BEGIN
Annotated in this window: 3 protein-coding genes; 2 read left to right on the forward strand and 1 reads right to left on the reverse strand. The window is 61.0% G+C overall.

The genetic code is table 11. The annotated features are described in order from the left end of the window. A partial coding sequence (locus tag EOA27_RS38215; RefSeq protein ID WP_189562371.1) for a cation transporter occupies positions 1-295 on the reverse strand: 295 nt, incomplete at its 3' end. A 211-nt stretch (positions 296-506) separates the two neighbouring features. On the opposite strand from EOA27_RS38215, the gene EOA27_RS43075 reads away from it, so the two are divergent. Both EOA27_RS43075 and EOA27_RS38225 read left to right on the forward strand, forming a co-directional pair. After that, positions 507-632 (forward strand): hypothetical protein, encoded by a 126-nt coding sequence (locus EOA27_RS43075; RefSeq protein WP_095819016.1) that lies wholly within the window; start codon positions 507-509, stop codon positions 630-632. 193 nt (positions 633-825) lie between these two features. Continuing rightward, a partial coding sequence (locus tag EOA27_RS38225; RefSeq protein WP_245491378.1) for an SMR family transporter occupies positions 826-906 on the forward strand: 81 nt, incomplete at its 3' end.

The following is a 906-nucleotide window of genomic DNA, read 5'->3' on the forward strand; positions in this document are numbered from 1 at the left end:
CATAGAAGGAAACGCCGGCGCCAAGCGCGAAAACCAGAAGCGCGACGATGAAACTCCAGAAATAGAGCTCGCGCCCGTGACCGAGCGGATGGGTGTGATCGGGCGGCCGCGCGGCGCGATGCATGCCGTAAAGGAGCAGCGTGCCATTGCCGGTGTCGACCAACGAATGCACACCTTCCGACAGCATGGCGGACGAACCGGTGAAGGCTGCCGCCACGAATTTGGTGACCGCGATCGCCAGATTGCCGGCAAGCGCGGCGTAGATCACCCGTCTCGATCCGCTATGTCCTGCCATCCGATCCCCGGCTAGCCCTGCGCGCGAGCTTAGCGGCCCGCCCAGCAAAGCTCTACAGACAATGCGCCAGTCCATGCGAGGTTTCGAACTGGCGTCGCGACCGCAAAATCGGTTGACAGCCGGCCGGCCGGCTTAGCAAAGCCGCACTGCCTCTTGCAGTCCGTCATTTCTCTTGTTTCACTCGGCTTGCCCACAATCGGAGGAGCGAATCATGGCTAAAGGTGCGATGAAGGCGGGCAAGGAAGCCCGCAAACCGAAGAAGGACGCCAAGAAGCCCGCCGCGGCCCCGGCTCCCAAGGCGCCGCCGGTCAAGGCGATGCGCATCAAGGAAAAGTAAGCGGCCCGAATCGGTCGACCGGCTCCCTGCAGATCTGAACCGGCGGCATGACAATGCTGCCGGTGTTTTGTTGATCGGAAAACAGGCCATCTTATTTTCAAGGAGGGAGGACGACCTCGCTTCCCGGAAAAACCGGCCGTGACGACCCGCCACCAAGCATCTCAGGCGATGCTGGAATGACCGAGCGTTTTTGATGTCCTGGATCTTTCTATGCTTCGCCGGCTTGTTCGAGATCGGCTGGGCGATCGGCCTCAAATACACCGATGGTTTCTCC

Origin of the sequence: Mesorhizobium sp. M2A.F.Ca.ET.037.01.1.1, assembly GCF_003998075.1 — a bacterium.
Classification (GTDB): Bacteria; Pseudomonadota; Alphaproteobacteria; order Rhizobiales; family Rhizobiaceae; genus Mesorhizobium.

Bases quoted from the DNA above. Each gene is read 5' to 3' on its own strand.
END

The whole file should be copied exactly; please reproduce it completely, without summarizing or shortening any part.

Annotated in this window: 3 protein-coding genes; 2 read left to right on the forward strand and 1 reads right to left on the reverse strand. The window is 61.0% G+C overall.

The genetic code is table 11. The annotated features are described in order from the left end of the window. A partial coding sequence (locus tag EOA27_RS38215; RefSeq protein ID WP_189562371.1) for a cation transporter occupies positions 1-295 on the reverse strand: 295 nt, incomplete at its 3' end. A 211-nt stretch (positions 296-506) separates the two neighbouring features. On the opposite strand from EOA27_RS38215, the gene EOA27_RS43075 reads away from it, so the two are divergent. Both EOA27_RS43075 and EOA27_RS38225 read left to right on the forward strand, forming a co-directional pair. After that, positions 507-632 (forward strand): hypothetical protein, encoded by a 126-nt coding sequence (locus EOA27_RS43075; RefSeq protein WP_095819016.1) that lies wholly within the window; start codon positions 507-509, stop codon positions 630-632. 193 nt (positions 633-825) lie between these two features. Continuing rightward, a partial coding sequence (locus tag EOA27_RS38225; RefSeq protein WP_245491378.1) for an SMR family transporter occupies positions 826-906 on the forward strand: 81 nt, incomplete at its 3' end.

The following is a 906-nucleotide window of genomic DNA, read 5'->3' on the forward strand; positions in this document are numbered from 1 at the left end:
CATAGAAGGAAACGCCGGCGCCAAGCGCGAAAACCAGAAGCGCGACGATGAAACTCCAGAAATAGAGCTCGCGCCCGTGACCGAGCGGATGGGTGTGATCGGGCGGCCGCGCGGCGCGATGCATGCCGTAAAGGAGCAGCGTGCCATTGCCGGTGTCGACCAACGAATGCACACCTTCCGACAGCATGGCGGACGAACCGGTGAAGGCTGCCGCCACGAATTTGGTGACCGCGATCGCCAGATTGCCGGCAAGCGCGGCGTAGATCACCCGTCTCGATCCGCTATGTCCTGCCATCCGATCCCCGGCTAGCCCTGCGCGCGAGCTTAGCGGCCCGCCCAGCAAAGCTCTACAGACAATGCGCCAGTCCATGCGAGGTTTCGAACTGGCGTCGCGACCGCAAAATCGGTTGACAGCCGGCCGGCCGGCTTAGCAAAGCCGCACTGCCTCTTGCAGTCCGTCATTTCTCTTGTTTCACTCGGCTTGCCCACAATCGGAGGAGCGAATCATGGCTAAAGGTGCGATGAAGGCGGGCAAGGAAGCCCGCAAACCGAAGAAGGACGCCAAGAAGCCCGCCGCGGCCCCGGCTCCCAAGGCGCCGCCGGTCAAGGCGATGCGCATCAAGGAAAAGTAAGCGGCCCGAATCGGTCGACCGGCTCCCTGCAGATCTGAACCGGCGGCATGACAATGCTGCCGGTGTTTTGTTGATCGGAAAACAGGCCATCTTATTTTCAAGGAGGGAGGACGACCTCGCTTCCCGGAAAAACCGGCCGTGACGACCCGCCACCAAGCATCTCAGGCGATGCTGGAATGACCGAGCGTTTTTGATGTCCTGGATCTTTCTATGCTTCGCCGGCTTGTTCGAGATCGGCTGGGCGATCGGCCTCAAATACACCGATGGTTTCTCC

Origin of the sequence: Mesorhizobium sp. M2A.F.Ca.ET.037.01.1.1, assembly GCF_003998075.1 — a bacterium.
Classification (GTDB): Bacteria; Pseudomonadota; Alphaproteobacteria; order Rhizobiales; family Rhizobiaceae; genus Mesorhizobium.

Bases quoted from the DNA above. Each gene is read 5' to 3' on its own strand.